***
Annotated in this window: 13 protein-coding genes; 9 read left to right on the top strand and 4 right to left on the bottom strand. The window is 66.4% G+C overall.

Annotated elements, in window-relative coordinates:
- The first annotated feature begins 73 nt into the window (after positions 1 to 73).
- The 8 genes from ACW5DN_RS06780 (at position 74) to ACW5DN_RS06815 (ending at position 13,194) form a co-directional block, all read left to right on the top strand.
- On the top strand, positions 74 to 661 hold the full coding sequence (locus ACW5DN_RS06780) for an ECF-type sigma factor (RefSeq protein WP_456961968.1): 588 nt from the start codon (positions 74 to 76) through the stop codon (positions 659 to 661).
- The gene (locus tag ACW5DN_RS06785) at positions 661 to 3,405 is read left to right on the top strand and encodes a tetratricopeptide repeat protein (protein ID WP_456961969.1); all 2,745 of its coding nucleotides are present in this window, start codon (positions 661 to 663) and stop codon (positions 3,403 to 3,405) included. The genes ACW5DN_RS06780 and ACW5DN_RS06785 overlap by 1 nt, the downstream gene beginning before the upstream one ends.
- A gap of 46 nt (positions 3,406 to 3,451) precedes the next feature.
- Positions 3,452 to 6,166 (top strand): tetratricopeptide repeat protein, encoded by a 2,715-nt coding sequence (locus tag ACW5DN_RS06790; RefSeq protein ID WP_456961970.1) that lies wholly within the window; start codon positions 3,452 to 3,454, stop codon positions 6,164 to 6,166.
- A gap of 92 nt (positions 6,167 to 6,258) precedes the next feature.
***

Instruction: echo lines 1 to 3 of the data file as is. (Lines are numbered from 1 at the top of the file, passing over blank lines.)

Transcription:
Annotated in this window: 13 protein-coding genes; 9 read left to right on the top strand and 4 right to left on the bottom strand. The window is 66.4% G+C overall.

Annotated elements, in window-relative coordinates:
- The first annotated feature begins 73 nt into the window (after positions 1 to 73).